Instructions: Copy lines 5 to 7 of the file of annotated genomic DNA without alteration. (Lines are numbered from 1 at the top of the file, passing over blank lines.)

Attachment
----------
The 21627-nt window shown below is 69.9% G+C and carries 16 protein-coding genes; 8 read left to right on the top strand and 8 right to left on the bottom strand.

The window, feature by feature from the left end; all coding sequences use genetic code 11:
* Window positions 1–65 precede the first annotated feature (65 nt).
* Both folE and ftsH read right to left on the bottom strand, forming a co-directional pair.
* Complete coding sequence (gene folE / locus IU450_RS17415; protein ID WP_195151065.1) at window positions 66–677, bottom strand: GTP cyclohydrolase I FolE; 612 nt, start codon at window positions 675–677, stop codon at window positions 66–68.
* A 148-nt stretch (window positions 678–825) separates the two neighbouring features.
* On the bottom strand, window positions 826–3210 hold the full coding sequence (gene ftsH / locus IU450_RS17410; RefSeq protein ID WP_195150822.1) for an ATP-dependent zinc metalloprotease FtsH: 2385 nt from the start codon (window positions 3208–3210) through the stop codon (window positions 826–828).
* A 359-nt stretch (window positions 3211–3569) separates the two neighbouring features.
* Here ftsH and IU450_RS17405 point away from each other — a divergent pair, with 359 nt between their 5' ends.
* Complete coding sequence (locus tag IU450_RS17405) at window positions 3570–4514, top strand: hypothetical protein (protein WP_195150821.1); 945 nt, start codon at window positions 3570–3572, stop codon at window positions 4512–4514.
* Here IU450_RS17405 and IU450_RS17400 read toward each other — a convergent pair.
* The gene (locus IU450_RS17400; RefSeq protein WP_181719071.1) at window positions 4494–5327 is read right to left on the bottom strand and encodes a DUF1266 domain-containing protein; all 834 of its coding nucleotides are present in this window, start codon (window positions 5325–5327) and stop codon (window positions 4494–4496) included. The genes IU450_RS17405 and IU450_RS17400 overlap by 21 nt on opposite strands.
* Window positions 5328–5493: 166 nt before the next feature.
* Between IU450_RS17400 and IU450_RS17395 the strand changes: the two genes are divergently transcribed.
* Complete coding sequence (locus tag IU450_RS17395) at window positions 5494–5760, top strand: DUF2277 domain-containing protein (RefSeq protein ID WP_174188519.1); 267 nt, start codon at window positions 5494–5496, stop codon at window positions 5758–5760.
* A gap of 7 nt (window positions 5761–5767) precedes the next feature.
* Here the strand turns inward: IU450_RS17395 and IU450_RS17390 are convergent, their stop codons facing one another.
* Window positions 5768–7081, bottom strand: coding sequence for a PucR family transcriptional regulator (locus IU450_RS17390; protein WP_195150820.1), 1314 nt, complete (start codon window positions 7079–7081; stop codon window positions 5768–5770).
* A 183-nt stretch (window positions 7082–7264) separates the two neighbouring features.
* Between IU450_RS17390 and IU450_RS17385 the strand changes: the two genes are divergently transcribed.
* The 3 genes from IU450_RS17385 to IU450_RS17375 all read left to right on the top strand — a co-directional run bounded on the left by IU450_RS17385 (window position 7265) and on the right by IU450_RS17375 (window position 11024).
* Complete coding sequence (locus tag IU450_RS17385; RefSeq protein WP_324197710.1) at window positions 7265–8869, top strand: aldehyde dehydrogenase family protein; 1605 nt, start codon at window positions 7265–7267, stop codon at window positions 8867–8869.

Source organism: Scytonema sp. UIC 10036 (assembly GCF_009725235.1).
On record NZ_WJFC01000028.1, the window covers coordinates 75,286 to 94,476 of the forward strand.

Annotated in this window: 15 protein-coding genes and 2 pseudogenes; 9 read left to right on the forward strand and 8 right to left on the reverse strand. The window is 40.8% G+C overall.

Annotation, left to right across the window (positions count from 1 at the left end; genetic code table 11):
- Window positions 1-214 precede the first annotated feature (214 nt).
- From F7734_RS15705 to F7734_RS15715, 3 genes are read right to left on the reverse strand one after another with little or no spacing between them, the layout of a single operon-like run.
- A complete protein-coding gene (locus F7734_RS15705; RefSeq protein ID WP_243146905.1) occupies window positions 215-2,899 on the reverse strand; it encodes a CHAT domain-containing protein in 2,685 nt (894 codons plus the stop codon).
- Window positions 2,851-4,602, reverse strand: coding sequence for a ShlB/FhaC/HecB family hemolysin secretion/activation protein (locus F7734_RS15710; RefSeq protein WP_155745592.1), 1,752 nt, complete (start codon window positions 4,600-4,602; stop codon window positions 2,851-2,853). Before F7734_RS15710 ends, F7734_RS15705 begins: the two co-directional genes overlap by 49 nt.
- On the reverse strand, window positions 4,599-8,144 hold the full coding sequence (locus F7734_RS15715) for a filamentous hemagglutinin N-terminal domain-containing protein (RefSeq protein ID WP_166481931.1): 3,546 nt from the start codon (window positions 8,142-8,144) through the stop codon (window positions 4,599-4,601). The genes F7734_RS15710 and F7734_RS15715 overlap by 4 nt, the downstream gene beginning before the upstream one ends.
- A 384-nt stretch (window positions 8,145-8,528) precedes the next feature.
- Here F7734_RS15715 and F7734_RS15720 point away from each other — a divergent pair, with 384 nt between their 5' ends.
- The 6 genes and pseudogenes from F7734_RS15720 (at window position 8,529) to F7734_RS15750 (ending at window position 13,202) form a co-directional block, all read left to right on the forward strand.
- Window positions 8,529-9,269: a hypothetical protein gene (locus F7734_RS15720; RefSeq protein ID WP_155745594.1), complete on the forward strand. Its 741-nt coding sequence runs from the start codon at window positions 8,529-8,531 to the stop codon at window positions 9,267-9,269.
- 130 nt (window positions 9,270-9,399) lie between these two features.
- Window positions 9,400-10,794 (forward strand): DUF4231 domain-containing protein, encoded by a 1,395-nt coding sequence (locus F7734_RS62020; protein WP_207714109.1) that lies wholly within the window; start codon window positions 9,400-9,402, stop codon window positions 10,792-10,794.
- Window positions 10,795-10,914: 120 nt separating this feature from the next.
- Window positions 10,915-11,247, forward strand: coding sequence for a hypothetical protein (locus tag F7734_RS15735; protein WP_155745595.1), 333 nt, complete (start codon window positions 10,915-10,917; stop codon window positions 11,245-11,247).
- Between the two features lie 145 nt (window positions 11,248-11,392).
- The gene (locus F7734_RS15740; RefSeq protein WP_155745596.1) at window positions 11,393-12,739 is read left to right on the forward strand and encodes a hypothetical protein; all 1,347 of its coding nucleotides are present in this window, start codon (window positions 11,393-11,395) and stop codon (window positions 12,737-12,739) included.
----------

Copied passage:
* Complete coding sequence (gene folE / locus IU450_RS17415; protein ID WP_195151065.1) at window positions 66–677, bottom strand: GTP cyclohydrolase I FolE; 612 nt, start codon at window positions 675–677, stop codon at window positions 66–68.
* A 148-nt stretch (window positions 678–825) separates the two neighbouring features.
* On the bottom strand, window positions 826–3210 hold the full coding sequence (gene ftsH / locus IU450_RS17410; RefSeq protein ID WP_195150822.1) for an ATP-dependent zinc metalloprotease FtsH: 2385 nt from the start codon (window positions 3208–3210) through the stop codon (window positions 826–828).